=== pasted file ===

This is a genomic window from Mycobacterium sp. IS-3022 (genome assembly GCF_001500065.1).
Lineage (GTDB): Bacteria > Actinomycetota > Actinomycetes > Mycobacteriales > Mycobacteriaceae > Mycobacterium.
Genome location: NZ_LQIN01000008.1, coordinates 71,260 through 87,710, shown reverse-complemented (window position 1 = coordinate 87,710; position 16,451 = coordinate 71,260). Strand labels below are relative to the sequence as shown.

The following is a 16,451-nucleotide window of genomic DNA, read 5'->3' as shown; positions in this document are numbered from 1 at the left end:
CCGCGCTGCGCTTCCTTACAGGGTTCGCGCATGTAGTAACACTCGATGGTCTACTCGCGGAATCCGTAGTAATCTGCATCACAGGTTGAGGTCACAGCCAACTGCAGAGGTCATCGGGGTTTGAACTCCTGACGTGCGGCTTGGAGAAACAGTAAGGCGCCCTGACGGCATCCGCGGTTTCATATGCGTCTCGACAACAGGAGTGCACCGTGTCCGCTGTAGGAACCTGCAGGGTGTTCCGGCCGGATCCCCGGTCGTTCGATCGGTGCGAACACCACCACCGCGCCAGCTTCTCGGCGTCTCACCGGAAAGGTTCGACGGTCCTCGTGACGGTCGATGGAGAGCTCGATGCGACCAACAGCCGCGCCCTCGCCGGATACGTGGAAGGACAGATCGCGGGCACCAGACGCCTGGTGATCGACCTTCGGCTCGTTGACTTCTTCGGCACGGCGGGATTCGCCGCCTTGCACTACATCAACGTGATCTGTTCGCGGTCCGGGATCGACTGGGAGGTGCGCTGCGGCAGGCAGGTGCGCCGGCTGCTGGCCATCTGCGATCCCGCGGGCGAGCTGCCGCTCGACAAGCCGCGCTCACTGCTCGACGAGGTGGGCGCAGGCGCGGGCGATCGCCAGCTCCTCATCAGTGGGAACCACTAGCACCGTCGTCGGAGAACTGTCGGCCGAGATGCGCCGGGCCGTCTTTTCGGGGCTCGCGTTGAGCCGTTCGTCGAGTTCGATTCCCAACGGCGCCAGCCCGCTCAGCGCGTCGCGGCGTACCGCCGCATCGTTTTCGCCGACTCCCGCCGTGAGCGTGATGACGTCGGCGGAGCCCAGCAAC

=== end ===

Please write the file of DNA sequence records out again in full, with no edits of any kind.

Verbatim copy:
This is a genomic window from Mycobacterium sp. IS-3022 (genome assembly GCF_001500065.1).
Lineage (GTDB): Bacteria > Actinomycetota > Actinomycetes > Mycobacteriales > Mycobacteriaceae > Mycobacterium.
Genome location: NZ_LQIN01000008.1, coordinates 71,260 through 87,710, shown reverse-complemented (window position 1 = coordinate 87,710; position 16,451 = coordinate 71,260). Strand labels below are relative to the sequence as shown.

The following is a 16,451-nucleotide window of genomic DNA, read 5'->3' as shown; positions in this document are numbered from 1 at the left end:
CCGCGCTGCGCTTCCTTACAGGGTTCGCGCATGTAGTAACACTCGATGGTCTACTCGCGGAATCCGTAGTAATCTGCATCACAGGTTGAGGTCACAGCCAACTGCAGAGGTCATCGGGGTTTGAACTCCTGACGTGCGGCTTGGAGAAACAGTAAGGCGCCCTGACGGCATCCGCGGTTTCATATGCGTCTCGACAACAGGAGTGCACCGTGTCCGCTGTAGGAACCTGCAGGGTGTTCCGGCCGGATCCCCGGTCGTTCGATCGGTGCGAACACCACCACCGCGCCAGCTTCTCGGCGTCTCACCGGAAAGGTTCGACGGTCCTCGTGACGGTCGATGGAGAGCTCGATGCGACCAACAGCCGCGCCCTCGCCGGATACGTGGAAGGACAGATCGCGGGCACCAGACGCCTGGTGATCGACCTTCGGCTCGTTGACTTCTTCGGCACGGCGGGATTCGCCGCCTTGCACTACATCAACGTGATCTGTTCGCGGTCCGGGATCGACTGGGAGGTGCGCTGCGGCAGGCAGGTGCGCCGGCTGCTGGCCATCTGCGATCCCGCGGGCGAGCTGCCGCTCGACAAGCCGCGCTCACTGCTCGACGAGGTGGGCGCAGGCGCGGGCGATCGCCAGCTCCTCATCAGTGGGAACCACTAGCACCGTCGTCGGAGAACTGTCGGCCGAGATGCGCCGGGCCGTCTTTTCGGGGCTCGCGTTGAGCCGTTCGTCGAGTTCGATTCCCAACGGCGCCAGCCCGCTCAGCGCGTCGCGGCGTACCGCCGCATCGTTTTCGCCGACTCCCGCCGTGAGCGTGATGACGTCGGCGGAGCCCAGCAAC